And that is exactly why, though I need to let go of the idea of Tom and me having what could be described as a normal relationship any more, I hold onto him with love, and I do mean romantic love—not just for the charming boy he was when I got that first crush, but for the remarkable man he is now. He remains one of the sweetest, best-looking, most generous-spirited, smartest humans I’ve ever known, despite how hard it has become for him to put his ideas into words. Though his children say he used to be quite impatient, he never makes a fuss when I myself do something dumb, forget something important. I believe he would lay down his life for me.
I understand now why he seems so much more fearful than I am when police helicopters shine search lights into the yards of our leafy, lovely, crime-ridden neighborhood. I used to think it was simply because I’m used to this ‘hood and he isn’t. But no, it’s because he feels he must protect me. I saw this in action last September at three AM when a cat burglar really did creep into our bedroom. Tom leapt for him, yelling threats, cussing like a sailor, and the robber ran like hell with Tom at his heels.
Tom has not let go of what makes him him. I hold him close.
Bio: Clarinda Harriss is a professor emerita of English at Towson University. For more than four decades she has done several things dear to her heart, and continues to do them: publish BrickHouse Books, Inc., Maryland’s oldest literary press, and worked with prison writers. Her most recent book, THE WHITE RAIL (Halfmoon Editions, Atlanta, GA) , is a collection of short fiction, not her “real” genre, poetry. She delights in her two children and five grandchildren.
Happy New Year! I wish a wonderful 2016 for all of my readers and friends. Many people make resolutions on New Year’s, but I like to choose a word for the year. How does that work? It’s always a challenge to settle on just one word to guide my year–last year it was “focus,” and I was indeed focused on getting out my first book of poetry. I also use the word of the year to guide my decisions and to keep me centered. But I was really stuck on what word to choose for 2016. At first I was leaning towards the word “intention,” which implies a calm sort of approach to life. But I wasn’t sure that was the word I needed. So I turned to my angel cards.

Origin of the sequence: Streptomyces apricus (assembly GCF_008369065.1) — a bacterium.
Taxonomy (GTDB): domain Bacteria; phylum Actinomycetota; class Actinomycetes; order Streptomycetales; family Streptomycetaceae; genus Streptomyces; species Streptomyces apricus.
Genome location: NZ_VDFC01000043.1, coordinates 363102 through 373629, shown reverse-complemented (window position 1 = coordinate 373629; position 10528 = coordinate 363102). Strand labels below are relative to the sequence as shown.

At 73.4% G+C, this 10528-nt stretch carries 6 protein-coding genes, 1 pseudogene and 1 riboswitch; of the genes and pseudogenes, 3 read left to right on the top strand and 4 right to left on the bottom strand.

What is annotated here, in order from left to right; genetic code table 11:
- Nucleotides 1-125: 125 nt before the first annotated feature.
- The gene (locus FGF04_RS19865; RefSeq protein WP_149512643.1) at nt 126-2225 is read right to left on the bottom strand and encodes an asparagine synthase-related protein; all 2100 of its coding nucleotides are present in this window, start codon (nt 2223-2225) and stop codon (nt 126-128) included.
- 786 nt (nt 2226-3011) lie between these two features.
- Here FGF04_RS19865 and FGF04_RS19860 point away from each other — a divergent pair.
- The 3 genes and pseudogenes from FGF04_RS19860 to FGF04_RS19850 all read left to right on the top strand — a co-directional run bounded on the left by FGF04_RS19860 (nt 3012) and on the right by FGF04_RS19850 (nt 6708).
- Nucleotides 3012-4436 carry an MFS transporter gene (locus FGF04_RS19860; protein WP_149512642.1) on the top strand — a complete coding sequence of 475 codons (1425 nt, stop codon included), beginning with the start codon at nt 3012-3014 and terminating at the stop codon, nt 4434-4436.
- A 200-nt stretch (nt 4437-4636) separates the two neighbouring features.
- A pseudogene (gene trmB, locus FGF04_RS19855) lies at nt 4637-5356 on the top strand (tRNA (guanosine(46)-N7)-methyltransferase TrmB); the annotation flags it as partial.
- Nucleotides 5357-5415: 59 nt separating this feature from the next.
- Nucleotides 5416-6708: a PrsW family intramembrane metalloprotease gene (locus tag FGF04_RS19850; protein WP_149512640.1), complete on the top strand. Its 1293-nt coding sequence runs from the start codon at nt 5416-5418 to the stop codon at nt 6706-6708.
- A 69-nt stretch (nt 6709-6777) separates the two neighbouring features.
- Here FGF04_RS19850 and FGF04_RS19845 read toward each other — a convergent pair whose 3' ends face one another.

Over the years, I’ve used my angel cards for guidance, humor, and the invisible support that angels are thought to provide. I keep my cards in a lovely container on the end table next to the chair where I read in the morning. This morning I chose the word “harmony” as my word for 2016. It resonated with me, especially because it seems like I am always trying to balance the various aspects of my life–teaching, writing, socializing, volunteering, and reading. So often I feel out of whack, like one area of my life is getting more of me at the expense of another area. I’m content with the word harmony and look forward to seeing how I can apply that idea to my life. How about you? Have you ever chosen a word for the year?
Here’s a poem about beginning again, something the new year always affords us. Enjoy!
Begin again to the summoning birds
to the sight of light at the window,
begin to the roar of morning traffic
all along Pembroke Road.
Every beginning is a promise
born in light and dying in dark
determination and exaltation of springtime
flowering the way to work.
Begin to the pageant of queuing girls
the arrogant loneliness of swans in the canal
bridges linking the past and future
old friends passing though with us still.
Begin to the loneliness that cannot end
since it perhaps is what makes us begin,
begin to wonder at unknown faces
at crying birds in the sudden rain
at branches stark in the willing sunlight
at seagulls foraging for bread
at couples sharing a sunny secret
alone together while making good.
Though we live in a world that dreams of ending
that always seems about to give in
something that will not acknowledge conclusion
insists that we forever begin.